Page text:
Dental plaque develops as a complex, multispecies biofilm on the tooth surface and is a direct precursor of periodontal diseases, one of the most common bacterial infections of humans. The general principles of plaque biofilm development and transition from a commensal to a pathogenic entity are established. Pioneer colonizers such as oral streptococci first attach and accumulated on the tooth surface. Through a variety of adhesive, signaling and physiologic interactions, these early colonizers then foster the colonization of later arrivals, including potential pathogens such as P. gingivalis. Our ongoing studies address the stage of biofilm development involving initial attachment of planktonic cells of P. gingivalis to a substratum of S. gordonii, transition of P. gingivalis to a biofilm lifestyle, and development of an architecturally distinct heterotypic biofilm. Adhesion of P. gingivalis to S. gordonii is mediated by the long and short fimbriae of P. gingivalis that interact with streptococcal GAPDH and Ssp surface proteins. Within SspB, the amino acids in an adhesive domain spanning residues 1167-1193, designated BAR, dictate binding activity and specificity. The interaction of SspB with the short fimbrial subunit protein, Mfa, induces a distinct transcriptional profile within P. gingivalis that provides the impetus for subsequent accumulation of a mixed species biofilm. One such regulated gene, ptpA, encodes a tyrosine phosphatase that participates in a control mechanism to optimize the size of the heterotypic biofilm community. Longer term adaptation to the community lifestyle causes P. gingivalis to downregulate expression of Mfa. The objectives of this application are to characterize the SspB-Mfa interacting interface;to define the role of the P. gingivalis tyrosine phosphatase PtpA in regulatory networks that control heterotypic biofilm development with S. gordonii;and to characterize the transcriptional regulation of mfa expression. We shall utilize global approaches such as transcriptomics and proteomics in combination with targeted approaches such as site specific mutagenesis, protein-protein and protein-DNA binding assays, to define and dissect the functions of individual biofilm effector molecules and to reveal the hierarchical network structure that controls heterotypic biofilm development. Public Health Significance: Of relevance to public health is the potential to translate this knowledge into the development of toothpastes or mouthrinses that contain inhibitors of the process of P. gingivalis build-up on the teeth. These would reduce the ability of P. gingivalis to persist in the mouth and consequently prevent or reduce the severity of gum disease caused by this organism.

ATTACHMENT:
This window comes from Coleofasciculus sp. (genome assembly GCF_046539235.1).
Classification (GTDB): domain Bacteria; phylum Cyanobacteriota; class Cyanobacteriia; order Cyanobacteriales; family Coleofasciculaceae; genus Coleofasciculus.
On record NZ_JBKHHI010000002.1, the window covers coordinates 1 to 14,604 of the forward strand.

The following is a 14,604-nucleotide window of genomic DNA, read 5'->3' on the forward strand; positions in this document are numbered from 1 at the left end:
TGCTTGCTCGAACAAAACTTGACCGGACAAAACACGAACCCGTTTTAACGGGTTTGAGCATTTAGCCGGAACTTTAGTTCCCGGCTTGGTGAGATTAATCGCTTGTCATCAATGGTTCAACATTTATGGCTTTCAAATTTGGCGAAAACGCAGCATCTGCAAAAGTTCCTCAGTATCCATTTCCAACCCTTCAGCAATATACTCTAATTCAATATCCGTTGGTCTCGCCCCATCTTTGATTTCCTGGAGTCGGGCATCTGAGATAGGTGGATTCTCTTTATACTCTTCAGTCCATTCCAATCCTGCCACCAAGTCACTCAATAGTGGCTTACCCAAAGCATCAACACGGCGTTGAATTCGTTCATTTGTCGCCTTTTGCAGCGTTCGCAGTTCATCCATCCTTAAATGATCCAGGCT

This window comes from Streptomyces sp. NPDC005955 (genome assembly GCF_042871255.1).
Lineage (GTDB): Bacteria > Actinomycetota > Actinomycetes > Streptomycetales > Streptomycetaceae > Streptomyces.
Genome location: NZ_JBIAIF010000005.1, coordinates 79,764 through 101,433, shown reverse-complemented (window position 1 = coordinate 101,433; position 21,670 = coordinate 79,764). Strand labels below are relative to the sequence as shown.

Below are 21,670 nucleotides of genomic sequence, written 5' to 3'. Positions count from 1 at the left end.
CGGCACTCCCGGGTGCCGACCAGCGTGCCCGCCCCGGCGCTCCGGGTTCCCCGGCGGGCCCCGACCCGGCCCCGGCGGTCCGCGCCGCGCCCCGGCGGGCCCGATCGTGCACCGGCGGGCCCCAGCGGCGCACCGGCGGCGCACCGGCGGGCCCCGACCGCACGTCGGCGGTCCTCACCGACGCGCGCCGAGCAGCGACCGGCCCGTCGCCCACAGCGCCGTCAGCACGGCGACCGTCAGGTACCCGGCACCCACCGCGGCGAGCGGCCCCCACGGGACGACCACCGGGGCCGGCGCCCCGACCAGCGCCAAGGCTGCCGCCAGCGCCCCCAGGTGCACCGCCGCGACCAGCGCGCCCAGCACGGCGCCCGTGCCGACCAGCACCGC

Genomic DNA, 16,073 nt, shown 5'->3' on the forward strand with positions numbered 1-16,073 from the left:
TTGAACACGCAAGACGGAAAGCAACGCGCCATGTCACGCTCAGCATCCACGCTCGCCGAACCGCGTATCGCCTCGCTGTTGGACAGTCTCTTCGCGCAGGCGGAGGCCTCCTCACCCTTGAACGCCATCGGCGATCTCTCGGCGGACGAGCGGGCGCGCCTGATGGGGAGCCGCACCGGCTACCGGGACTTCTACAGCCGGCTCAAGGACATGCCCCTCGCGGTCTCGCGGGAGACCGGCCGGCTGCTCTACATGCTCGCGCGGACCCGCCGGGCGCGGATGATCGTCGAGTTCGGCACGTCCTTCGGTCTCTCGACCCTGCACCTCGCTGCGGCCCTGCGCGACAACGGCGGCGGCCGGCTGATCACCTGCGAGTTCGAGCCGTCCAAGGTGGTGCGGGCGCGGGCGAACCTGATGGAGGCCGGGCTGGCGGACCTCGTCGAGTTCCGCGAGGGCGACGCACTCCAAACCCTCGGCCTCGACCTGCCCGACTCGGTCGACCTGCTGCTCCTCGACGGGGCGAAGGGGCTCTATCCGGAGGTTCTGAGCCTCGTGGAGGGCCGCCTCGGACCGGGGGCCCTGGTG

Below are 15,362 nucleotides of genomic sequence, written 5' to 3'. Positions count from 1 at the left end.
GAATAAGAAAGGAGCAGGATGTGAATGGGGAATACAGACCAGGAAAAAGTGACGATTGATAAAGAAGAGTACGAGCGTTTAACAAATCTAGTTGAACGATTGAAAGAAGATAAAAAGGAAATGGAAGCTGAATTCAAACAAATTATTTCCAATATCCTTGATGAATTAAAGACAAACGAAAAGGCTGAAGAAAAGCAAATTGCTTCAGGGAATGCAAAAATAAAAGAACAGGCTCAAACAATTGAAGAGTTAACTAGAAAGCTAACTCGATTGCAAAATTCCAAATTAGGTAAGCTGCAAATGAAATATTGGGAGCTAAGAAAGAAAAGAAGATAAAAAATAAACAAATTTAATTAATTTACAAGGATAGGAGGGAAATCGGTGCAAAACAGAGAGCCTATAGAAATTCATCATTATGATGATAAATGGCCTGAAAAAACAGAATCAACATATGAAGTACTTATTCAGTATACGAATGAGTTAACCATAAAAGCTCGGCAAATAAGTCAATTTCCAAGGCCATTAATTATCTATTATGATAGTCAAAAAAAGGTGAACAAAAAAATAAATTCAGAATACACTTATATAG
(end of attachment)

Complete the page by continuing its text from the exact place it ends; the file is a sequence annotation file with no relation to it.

National Institute of Health (NIH)
National Institute of Dental & Craniofacial Research (NIDCR)
Research Project (R01)
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Special Emphasis Panel (ZRG1-MOSS-E (02))
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Lunsford, Dwayne
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University of Louisville
Schools of Dentistry
United States
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